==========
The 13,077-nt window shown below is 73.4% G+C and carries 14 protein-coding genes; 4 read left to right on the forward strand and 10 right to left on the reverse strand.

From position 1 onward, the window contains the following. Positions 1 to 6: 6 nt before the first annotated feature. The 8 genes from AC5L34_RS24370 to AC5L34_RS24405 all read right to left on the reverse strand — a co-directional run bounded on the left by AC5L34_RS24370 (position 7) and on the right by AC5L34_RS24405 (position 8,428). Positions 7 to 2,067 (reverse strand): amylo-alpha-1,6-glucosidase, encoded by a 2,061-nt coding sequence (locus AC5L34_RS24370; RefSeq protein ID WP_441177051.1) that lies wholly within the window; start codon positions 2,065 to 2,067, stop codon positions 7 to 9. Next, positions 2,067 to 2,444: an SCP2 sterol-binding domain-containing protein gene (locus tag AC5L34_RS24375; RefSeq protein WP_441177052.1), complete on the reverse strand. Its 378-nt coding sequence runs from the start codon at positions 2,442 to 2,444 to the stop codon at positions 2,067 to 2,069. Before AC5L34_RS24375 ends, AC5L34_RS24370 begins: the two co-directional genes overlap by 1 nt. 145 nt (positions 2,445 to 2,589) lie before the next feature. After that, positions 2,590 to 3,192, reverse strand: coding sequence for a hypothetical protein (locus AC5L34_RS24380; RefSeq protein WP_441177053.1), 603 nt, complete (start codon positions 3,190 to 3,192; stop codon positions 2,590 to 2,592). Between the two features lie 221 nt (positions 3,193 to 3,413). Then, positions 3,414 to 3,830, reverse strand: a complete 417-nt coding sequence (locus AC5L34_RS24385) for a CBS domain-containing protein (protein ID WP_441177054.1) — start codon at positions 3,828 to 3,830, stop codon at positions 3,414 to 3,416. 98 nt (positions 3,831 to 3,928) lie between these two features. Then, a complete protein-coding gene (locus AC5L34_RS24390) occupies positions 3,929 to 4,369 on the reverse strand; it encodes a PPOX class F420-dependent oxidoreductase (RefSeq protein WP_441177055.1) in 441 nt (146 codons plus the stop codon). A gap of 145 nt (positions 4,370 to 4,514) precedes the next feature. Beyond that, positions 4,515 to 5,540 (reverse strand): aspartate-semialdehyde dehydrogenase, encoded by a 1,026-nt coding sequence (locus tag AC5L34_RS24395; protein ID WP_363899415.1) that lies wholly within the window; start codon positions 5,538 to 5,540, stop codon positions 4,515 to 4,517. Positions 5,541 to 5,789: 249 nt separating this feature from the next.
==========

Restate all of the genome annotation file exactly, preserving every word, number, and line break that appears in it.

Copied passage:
The 13,077-nt window shown below is 73.4% G+C and carries 14 protein-coding genes; 4 read left to right on the forward strand and 10 right to left on the reverse strand.

From position 1 onward, the window contains the following. Positions 1 to 6: 6 nt before the first annotated feature. The 8 genes from AC5L34_RS24370 to AC5L34_RS24405 all read right to left on the reverse strand — a co-directional run bounded on the left by AC5L34_RS24370 (position 7) and on the right by AC5L34_RS24405 (position 8,428). Positions 7 to 2,067 (reverse strand): amylo-alpha-1,6-glucosidase, encoded by a 2,061-nt coding sequence (locus AC5L34_RS24370; RefSeq protein ID WP_441177051.1) that lies wholly within the window; start codon positions 2,065 to 2,067, stop codon positions 7 to 9. Next, positions 2,067 to 2,444: an SCP2 sterol-binding domain-containing protein gene (locus tag AC5L34_RS24375; RefSeq protein WP_441177052.1), complete on the reverse strand. Its 378-nt coding sequence runs from the start codon at positions 2,442 to 2,444 to the stop codon at positions 2,067 to 2,069. Before AC5L34_RS24375 ends, AC5L34_RS24370 begins: the two co-directional genes overlap by 1 nt. 145 nt (positions 2,445 to 2,589) lie before the next feature. After that, positions 2,590 to 3,192, reverse strand: coding sequence for a hypothetical protein (locus AC5L34_RS24380; RefSeq protein WP_441177053.1), 603 nt, complete (start codon positions 3,190 to 3,192; stop codon positions 2,590 to 2,592). Between the two features lie 221 nt (positions 3,193 to 3,413). Then, positions 3,414 to 3,830, reverse strand: a complete 417-nt coding sequence (locus AC5L34_RS24385) for a CBS domain-containing protein (protein ID WP_441177054.1) — start codon at positions 3,828 to 3,830, stop codon at positions 3,414 to 3,416. 98 nt (positions 3,831 to 3,928) lie between these two features. Then, a complete protein-coding gene (locus AC5L34_RS24390) occupies positions 3,929 to 4,369 on the reverse strand; it encodes a PPOX class F420-dependent oxidoreductase (RefSeq protein WP_441177055.1) in 441 nt (146 codons plus the stop codon). A gap of 145 nt (positions 4,370 to 4,514) precedes the next feature. Beyond that, positions 4,515 to 5,540 (reverse strand): aspartate-semialdehyde dehydrogenase, encoded by a 1,026-nt coding sequence (locus tag AC5L34_RS24395; protein ID WP_363899415.1) that lies wholly within the window; start codon positions 5,538 to 5,540, stop codon positions 4,515 to 4,517. Positions 5,541 to 5,789: 249 nt separating this feature from the next.